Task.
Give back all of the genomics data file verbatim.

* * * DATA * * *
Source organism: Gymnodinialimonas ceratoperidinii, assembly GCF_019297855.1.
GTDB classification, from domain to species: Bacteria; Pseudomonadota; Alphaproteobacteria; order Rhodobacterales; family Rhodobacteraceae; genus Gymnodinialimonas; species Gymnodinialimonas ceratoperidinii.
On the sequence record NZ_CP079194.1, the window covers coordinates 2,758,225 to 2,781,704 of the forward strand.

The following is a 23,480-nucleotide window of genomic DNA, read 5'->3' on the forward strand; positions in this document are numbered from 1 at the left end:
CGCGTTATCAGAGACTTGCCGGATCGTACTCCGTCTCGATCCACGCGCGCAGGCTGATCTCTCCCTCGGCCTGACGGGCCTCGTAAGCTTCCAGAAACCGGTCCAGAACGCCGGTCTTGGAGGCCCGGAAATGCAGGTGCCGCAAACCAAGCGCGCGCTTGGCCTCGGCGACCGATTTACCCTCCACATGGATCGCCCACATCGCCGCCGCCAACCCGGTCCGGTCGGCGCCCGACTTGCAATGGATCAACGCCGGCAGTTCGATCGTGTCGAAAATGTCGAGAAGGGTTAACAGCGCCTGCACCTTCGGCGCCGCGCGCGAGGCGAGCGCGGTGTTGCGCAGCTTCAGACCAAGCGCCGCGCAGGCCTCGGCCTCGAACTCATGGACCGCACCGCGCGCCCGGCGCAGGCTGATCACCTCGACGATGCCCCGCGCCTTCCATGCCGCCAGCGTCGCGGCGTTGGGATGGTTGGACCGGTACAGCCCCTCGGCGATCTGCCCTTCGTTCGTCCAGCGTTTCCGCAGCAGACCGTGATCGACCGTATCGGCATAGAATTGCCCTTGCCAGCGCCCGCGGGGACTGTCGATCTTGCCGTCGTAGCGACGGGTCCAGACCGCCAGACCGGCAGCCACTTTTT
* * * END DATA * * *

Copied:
Source organism: Gymnodinialimonas ceratoperidinii, assembly GCF_019297855.1.
GTDB classification, from domain to species: Bacteria; Pseudomonadota; Alphaproteobacteria; order Rhodobacterales; family Rhodobacteraceae; genus Gymnodinialimonas; species Gymnodinialimonas ceratoperidinii.
On the sequence record NZ_CP079194.1, the window covers coordinates 2,758,225 to 2,781,704 of the forward strand.

The following is a 23,480-nucleotide window of genomic DNA, read 5'->3' on the forward strand; positions in this document are numbered from 1 at the left end:
CGCGTTATCAGAGACTTGCCGGATCGTACTCCGTCTCGATCCACGCGCGCAGGCTGATCTCTCCCTCGGCCTGACGGGCCTCGTAAGCTTCCAGAAACCGGTCCAGAACGCCGGTCTTGGAGGCCCGGAAATGCAGGTGCCGCAAACCAAGCGCGCGCTTGGCCTCGGCGACCGATTTACCCTCCACATGGATCGCCCACATCGCCGCCGCCAACCCGGTCCGGTCGGCGCCCGACTTGCAATGGATCAACGCCGGCAGTTCGATCGTGTCGAAAATGTCGAGAAGGGTTAACAGCGCCTGCACCTTCGGCGCCGCGCGCGAGGCGAGCGCGGTGTTGCGCAGCTTCAGACCAAGCGCCGCGCAGGCCTCGGCCTCGAACTCATGGACCGCACCGCGCGCCCGGCGCAGGCTGATCACCTCGACGATGCCCCGCGCCTTCCATGCCGCCAGCGTCGCGGCGTTGGGATGGTTGGACCGGTACAGCCCCTCGGCGATCTGCCCTTCGTTCGTCCAGCGTTTCCGCAGCAGACCGTGATCGACCGTATCGGCATAGAATTGCCCTTGCCAGCGCCCGCGGGGACTGTCGATCTTGCCGTCGTAGCGACGGGTCCAGACCGCCAGACCGGCAGCCACTTTTT